We collect research and other literature as part of our mission to disseminate current relevant information further within JU. Sometimes this literature is also included as course literature in our courses, and is particularly important for us to share. In such cases, we link to those articles, journals and books under Literature. Here we also take help from our very competent staff at the University Library.

About academic teaching and learning in higher education in general

Teaching for Quality Learning at University

Biggs, J. B. & Tang, C. S. (2011). Teaching for quality learning at university: what the student does (4., [rev.] ed.). Open University Press.

Organizational issues

  • Goeman, K., & Dijkstra, W. (2022). Creating mature blended education: the European Maturity Model guidelines. Higher Education Studies, 80–97.
  • Ninnemann, K., Liedtke, B., den Heijer, A., Gothe, K., Loidl-Reisch, C., Nenonen, S., ... & Wallenborg, C. (2020). Hybrid environments for universities. Waxmann Verlag.

Learning spaces

  • Leijon, M., & Lundgren, B. (2019). Connecting physical and virtual spaces in a HyFlex pedagogic model with a focus on teacher interaction. Journal of Learning Spaces, 8(1).
  • Leijon, M. & Tieva, Å. (2021), Framtidens lärandemiljöer: En forskningsbaserad översikt, Akademiska hus, 3–42.
  • Wiles, G. L., & Ball, T. R. (2013, June). The converged classroom. In 2013 ASEE Annual Conference & Exposition (pp. 23–1176).

Versions of hybrid models

Student engagement

  • Ahlin, E. M. (2020). A mixed-methods evaluation of a hybrid course modality to increase student engagement and mastery of course content in undergraduate research methods classes. Journal of Criminal Justice Education, 32(1), 22–41.
  • Bergdahl, N. (2022). Engagement and disengagement in online learning. Computers & Education, 188, 104561.
  • Bolliger, D. U., & Martin, F. (2018). Instructor and student perceptions of online student engagement strategies. Distance Education, 39(4), 568–583.
  • Dalgarno, B. (2014), Polysynchronous learning: A model for student interaction and engagement, Proceedings of ASCILITE, 673–677
  • Fredricks, J. A., Blumenfeld, P. C., & Paris, A. H. (2004). School engagement: Potential of the concept, state of the evidence. Review of educational research, 74(1), 59–109.
  • Martin, F., & Bolliger, D. U. (2018). Engagement matters: Student perceptions on the importance of engagement strategies in the online learning environment. Online learning, 22(1), 205–222.
  • Raes, A., Vanneste, P., Pieters, M., Windey, I., Van Den Noortgate, W., & Depaepe, F. (2020). Learning and instruction in the hybrid virtual classroom: An investigation of students’ engagement and the effect of quizzes. Computers & Education, 143, 103682.
  • Redmond, P., Abawi, L., Brown, A., Henderson, R., & Heffernan, A. (2018). An online engagement framework for higher education. Online learning, 22(1), 183–204.

Challenges and opportunities

  • Bülow, M. W. (2022). Designing synchronous hybrid learning spaces: Challenges and opportunities. Hybrid learning spaces, 135–163.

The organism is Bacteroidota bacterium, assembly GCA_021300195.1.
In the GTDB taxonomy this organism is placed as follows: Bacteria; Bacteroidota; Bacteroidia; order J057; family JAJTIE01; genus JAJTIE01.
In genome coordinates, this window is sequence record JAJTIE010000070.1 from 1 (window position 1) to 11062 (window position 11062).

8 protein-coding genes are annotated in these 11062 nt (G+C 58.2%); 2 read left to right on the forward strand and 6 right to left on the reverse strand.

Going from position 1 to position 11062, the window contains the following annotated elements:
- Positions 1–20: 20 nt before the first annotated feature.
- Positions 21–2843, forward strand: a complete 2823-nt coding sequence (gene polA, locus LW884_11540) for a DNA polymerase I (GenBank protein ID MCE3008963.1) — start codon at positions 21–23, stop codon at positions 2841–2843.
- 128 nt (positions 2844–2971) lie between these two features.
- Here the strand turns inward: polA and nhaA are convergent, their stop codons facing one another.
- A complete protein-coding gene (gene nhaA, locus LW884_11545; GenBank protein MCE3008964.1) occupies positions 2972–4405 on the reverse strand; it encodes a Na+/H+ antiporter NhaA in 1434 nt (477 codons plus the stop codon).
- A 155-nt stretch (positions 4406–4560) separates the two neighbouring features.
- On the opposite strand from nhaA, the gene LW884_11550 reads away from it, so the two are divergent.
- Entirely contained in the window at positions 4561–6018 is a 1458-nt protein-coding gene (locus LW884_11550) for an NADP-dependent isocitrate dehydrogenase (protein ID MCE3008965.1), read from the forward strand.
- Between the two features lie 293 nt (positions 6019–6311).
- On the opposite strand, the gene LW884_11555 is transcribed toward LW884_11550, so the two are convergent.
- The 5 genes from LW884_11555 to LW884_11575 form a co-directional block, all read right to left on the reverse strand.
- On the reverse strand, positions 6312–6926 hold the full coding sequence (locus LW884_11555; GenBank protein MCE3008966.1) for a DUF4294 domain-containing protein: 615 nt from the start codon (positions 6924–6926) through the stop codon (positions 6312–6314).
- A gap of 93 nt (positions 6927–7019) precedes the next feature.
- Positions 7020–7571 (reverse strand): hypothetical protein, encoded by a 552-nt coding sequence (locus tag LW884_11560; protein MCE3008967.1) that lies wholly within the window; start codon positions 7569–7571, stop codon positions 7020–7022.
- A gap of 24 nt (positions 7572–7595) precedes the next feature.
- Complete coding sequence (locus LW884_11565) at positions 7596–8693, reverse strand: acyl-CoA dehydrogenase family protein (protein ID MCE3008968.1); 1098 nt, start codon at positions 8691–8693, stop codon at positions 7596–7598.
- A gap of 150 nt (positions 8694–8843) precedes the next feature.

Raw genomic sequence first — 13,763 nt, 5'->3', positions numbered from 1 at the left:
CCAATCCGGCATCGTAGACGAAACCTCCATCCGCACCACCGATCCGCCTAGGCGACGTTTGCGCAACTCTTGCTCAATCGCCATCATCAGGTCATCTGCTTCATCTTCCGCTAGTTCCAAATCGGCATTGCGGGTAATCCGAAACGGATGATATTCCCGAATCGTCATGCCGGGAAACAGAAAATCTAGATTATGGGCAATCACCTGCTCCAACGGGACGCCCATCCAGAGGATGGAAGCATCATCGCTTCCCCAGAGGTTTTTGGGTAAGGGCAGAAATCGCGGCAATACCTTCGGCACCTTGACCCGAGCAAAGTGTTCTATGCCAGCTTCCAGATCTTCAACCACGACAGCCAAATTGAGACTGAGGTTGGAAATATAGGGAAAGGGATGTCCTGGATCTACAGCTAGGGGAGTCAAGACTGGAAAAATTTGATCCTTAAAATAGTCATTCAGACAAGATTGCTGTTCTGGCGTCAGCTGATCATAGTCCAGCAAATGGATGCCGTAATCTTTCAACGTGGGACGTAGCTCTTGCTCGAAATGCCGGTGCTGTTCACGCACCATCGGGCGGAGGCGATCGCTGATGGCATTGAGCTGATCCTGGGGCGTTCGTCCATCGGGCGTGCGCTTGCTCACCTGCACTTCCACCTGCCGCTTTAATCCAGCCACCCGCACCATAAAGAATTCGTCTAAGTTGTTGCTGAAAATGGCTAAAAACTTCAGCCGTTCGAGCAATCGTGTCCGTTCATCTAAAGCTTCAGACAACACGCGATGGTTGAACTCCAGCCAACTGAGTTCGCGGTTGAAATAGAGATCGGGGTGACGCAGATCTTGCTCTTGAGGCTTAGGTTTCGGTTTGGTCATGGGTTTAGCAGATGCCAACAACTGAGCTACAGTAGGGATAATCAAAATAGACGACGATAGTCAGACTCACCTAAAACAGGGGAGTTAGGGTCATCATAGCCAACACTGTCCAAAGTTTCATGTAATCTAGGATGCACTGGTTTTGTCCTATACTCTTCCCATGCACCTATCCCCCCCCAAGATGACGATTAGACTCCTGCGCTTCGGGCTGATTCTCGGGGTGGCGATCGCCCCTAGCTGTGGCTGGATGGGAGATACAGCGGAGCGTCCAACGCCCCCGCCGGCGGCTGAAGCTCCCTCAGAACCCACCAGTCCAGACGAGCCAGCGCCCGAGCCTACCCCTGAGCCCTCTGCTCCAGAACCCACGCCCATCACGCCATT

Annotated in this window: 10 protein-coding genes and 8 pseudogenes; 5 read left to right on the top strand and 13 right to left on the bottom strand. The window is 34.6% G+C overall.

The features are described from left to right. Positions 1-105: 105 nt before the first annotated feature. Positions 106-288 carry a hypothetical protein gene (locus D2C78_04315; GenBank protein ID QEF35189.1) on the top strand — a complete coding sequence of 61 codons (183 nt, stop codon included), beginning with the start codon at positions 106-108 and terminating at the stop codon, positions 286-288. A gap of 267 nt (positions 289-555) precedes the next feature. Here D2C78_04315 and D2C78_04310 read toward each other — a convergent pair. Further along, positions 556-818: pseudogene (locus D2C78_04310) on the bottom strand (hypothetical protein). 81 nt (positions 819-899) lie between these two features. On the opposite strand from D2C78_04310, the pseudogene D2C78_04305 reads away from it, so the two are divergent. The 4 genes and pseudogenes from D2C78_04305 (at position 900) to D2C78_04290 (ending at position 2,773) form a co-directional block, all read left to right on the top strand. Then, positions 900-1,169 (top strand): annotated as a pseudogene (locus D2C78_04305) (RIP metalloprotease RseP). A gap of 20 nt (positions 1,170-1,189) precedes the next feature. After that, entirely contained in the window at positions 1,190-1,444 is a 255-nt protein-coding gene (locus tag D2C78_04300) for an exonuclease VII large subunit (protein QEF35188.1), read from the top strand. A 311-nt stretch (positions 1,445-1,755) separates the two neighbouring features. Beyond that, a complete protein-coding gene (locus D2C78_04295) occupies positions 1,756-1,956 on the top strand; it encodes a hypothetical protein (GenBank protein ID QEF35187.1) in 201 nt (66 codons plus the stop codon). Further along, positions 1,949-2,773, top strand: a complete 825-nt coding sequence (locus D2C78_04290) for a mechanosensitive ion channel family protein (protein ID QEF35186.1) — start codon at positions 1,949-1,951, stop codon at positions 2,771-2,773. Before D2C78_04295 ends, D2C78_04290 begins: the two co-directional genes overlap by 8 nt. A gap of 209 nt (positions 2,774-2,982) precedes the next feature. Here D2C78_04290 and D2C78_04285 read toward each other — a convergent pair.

• Raes, A., Detienne, L., Windey, I., & Depaepe, F. (2020). A systematic literature review on synchronous hybrid learning: gaps identified. Learning Environments Research, 23, 269–290.

Student/teacher perspectives

  • Bower, M., Dalgarno, B., Kennedy, G. E., Lee, M. J., & Kenney, J. (2015). Design and implementation factors in blended synchronous learning environments: Outcomes from a cross-case analysis. Computers & Education, 86, 1–17.
  • Demazière, C. (2021). Using active learning in hybrid learning environments. In EPJ Web of Conferences (Vol. 247, p. 14001). EDP Sciences.
  • Elkins, A. S. (2015). Student satisfaction in hybrid courses (Doctoral dissertation, East Tennessee State University).
  • Grammens, M., Voet, M., Vanderlinde, R., Declercq, L., & De Wever, B. (2022). A systematic review of teacher roles and competences for teaching synchronously online through videoconferencing technology. Educational Research Review, 100461.
  • Karlsson, S. (2022). Kursdeltagare både här och där!: En fenomenografisk fallstudie om uppfattningar och erfarenheter av synkron hybridundervisning inom högre utbildning.
  • Lakhal, S., Mukamurera, J., Bédard, M. E., Heilporn, G., & Chauret, M. (2021). Students and instructors perspective on blended synchronous learning in a Canadian graduate program. Journal of Computer Assisted Learning, 37(5), 1383–1396.
  • Lin, O. (2008). Student views of hybrid learning: A one-year exploratory study. Journal of Computing in Teacher Education, 25(2), 57–66.
  • Marquis, G. P., & Ghosh, S. (2017). Student preferences for a hybrid course. Journal of Education for Business, 92(3), 105–113.
  • Moore (1993), Three types of interaction, In K. Harry, M. John, & D. Keegan (Eds.), Distance education theory ,19–24, New York: Routledge
  • Nguyen, Q., Rienties, B., & Whitelock, D. (2020). A mixed-method study of how instructors design for learning in online and distance education. Journal of Learning Analytics, 7(3), 64–78.
  • Nykvist, S. S., Caro-Barek, D., Støckert, R., & Lysne, D. A. (2021, December). Key factors needed for developing a higher education cross-campus learning environment in a Nordic context. In Frontiers in Education (Vol. 6, p. 535). Frontiers.
  • Raes, A. (2022). Exploring student and teacher experiences in hybrid learning environments: does presence matter?. Postdigital Science and Education, 4(1), 138–159.
  • Tanis, C. J. (2020). The seven principles of online learning: Feedback from faculty and alumni on its importance for teaching and learning. Research in Learning Technology, 28.
  • Walker, E. R., Lang, D. L., Alperin, M., Vu, M., Barry, C. M., & Gaydos, L. M. (2021). Comparing student learning, satisfaction, and experiences between hybrid and in-person course modalities: A comprehensive, mixed-methods evaluation of five public health courses. Pedagogy in Health Promotion, 7(1), 29–37.